Travel notesIssue 08 | February 2010

Channeling Ferlinghetti’s ‘Autobiography’

by Natalie Parker-Lawrence

I once started out to Dolores Hidalgo to buy pottery but ended up eating vanilla ice cream in the main square. That cerveza ice cream was much too much for me to even consider. I have engaged in bus singing, Styx and Rembrandts. I flew too near the pyramid of the sun,  I bet I’ll have to give up my seat to an old abuela, I heard my friend state. I am looking for the name of the guy who sings, Oh Baby I Love Your Way but never remember on my own. I am looking for the porn at La Cucaracha that patrons never watch. The bartenders should be better observers. Home is where I’ll Be Missing You. But Mother never told me:  I need to sneeze. I didn’t bring a tissue. I guess I need to use your sleeve. Phil-Collins weary, I wait for Godot and Flaubert and Lorca and Neruda and Atwood and Kingsolver. I sing in churches even when I do not know the words. I have seen the peppers and the barrels of beans. I have seen the mass in the Mexican cathedral where the people gathered in tight throngs like midnight mass in America, stuffed in pews, kneeling on broken tile and broken compromises, making too many little children be still and too quiet. I have heard my friend cry:  Little Stevie Winwood?  Dead?  No!  I have heard an angry salad growl, grrr. I have heard the French play classical music in their parking garages, but not in Mexico because there are no parking garages. I have slept in my hotel room while my friends peered at naked lovers through a window on the street. I have heard my daughter say:  you just missed a thousand people. I have worn dirty blue jeans and walked up to the river that was empty except for quiet sludge. I have dwelled in only one city, Memphis, where trees and houses and lives were cut down to build expressways that never happened. What old men what collection plates what crying children!  What old women with missing teeth, lives lost among roasted corn and mayonnaise and cell phone vendors!  I have seen the statue of the priest who screamed and started the Mexican Revolution in 1810, Miguel Hidalgo, riding his horse in the middle of the square, pointing peasants the way to freedom from Spain and France but not toward birth control. I know that RUSH did not sing Domo Arigato, Mr. Roboto. I have heard a hundred housebroken happy endings. They should all be ditched. It is long since I was a Catholic schoolgirl in a plaid uniform with a wool blazer that smelled like spaghetti meat grease on rainy days when you had to sit in the cafeteria at lunch or like weed when you didn’t.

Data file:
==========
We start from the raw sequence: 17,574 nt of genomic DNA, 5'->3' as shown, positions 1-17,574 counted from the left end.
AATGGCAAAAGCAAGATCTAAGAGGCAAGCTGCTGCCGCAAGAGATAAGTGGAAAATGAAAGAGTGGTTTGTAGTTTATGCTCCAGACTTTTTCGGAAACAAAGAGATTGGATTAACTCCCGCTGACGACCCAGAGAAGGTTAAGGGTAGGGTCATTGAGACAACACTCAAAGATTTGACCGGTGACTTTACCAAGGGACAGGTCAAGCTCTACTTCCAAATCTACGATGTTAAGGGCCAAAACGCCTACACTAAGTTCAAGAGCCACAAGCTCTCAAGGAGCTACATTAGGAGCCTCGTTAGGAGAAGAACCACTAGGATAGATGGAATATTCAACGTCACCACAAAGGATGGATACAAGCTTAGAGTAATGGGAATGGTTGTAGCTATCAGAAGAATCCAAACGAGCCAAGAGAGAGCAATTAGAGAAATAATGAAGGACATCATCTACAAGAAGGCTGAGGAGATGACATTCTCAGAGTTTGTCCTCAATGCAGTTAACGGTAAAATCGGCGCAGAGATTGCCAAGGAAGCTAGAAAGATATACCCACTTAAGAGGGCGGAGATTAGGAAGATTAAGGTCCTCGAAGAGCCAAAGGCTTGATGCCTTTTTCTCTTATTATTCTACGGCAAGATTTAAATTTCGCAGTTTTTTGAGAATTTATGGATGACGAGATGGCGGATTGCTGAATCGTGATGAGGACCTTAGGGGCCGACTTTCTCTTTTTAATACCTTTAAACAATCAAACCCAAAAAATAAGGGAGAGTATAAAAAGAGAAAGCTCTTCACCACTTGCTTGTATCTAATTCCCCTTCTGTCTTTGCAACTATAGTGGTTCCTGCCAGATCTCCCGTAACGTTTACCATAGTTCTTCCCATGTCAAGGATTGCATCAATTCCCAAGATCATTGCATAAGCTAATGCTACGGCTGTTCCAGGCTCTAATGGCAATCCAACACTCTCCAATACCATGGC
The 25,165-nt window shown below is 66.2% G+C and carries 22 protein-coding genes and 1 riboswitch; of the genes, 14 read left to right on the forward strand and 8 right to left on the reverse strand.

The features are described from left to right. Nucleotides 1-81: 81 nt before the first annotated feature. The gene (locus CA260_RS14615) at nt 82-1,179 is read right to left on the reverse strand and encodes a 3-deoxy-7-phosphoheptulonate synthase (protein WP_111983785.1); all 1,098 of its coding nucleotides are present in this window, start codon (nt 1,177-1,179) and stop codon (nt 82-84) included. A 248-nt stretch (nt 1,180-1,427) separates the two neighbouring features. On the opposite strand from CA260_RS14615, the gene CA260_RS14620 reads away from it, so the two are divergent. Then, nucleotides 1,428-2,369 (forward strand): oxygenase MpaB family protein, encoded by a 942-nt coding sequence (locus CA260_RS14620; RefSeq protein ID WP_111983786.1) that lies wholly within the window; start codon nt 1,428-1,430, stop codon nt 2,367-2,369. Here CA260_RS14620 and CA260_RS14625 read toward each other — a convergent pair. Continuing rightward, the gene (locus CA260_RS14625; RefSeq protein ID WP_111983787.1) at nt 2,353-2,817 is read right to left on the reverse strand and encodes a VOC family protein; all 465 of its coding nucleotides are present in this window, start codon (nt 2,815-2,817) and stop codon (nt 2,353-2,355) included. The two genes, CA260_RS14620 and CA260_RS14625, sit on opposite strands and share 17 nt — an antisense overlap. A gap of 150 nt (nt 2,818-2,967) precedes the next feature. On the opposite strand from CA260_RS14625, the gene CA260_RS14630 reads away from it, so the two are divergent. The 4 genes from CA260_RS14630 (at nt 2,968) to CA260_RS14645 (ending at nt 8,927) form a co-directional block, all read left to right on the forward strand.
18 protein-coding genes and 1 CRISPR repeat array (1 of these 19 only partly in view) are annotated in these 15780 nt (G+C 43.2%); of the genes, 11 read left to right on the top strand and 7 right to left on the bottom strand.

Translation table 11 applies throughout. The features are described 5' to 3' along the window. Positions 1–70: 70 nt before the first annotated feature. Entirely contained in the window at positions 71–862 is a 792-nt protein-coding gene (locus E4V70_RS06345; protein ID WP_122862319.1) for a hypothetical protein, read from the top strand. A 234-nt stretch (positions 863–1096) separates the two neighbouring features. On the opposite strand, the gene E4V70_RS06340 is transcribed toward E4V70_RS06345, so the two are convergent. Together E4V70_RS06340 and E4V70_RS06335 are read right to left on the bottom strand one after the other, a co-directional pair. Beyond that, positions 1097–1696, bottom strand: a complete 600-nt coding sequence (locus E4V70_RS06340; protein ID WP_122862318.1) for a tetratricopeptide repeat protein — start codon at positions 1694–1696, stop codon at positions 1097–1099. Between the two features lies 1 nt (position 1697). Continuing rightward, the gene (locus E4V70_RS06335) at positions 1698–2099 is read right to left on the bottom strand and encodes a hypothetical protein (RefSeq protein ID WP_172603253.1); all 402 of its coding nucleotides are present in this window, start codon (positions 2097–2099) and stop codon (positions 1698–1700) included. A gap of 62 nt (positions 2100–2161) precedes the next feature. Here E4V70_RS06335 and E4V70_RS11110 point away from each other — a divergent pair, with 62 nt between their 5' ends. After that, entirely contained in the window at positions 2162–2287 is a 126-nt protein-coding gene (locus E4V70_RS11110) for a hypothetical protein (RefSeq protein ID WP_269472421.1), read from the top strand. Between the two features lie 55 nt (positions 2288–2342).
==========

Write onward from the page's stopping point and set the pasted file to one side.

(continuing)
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About the author

Natalie Parker-Lawrence’s is currently pursuing an MFA in Creative Writing at the University of New Orleans.  She lives in midtown Memphis in a 100-year-old house. Natalie’s new full-length play is a collection of non-fiction monologues about insomnia, Cover Me at Dawn.  Her essays have been published in The Commercial Appeal, The Pinch ,Tata Nacho Press, and World History Bulletin.

Read our current issue:

Poetry

Two poems by Anne Babson
Vignette, Townhouse, 9 a.m. by Troy Cunio
Night Becomes Day Over the West by Megan Foley
Yukon River Aurora by D. B. Goman
Two Poems by David Havird
Cretan Love Letter by Emily Linstrom
Holland by Rick Mullin
Fear in Kenya by Kristina Pfleegor
The Lounge Lizard by Ed Shacklee
Two Poems by Sarah J. Sloat
Night Flight by Vicki Stannard
Koinonia Farms by Alina Stefanescu
Thessaloniki, Four a.m. by Anastasia Vassos
Imaginary Oceans by Jason Warren
Two Poems by F. J. Williams

Postcard prose

It’s Salty by Kelly Hill

Travel notes

Anchorage in the Great Land by Karen Benning
The Value of Small Money by Megan Hallinan
Screensaver by Sandra Larson
Thirty Cents by Tommy McAree
Gokarna by Kate McCahill
Going Places by Rachel Miller-Howard
Susanville CA: Notes From The Road by Susan Volchok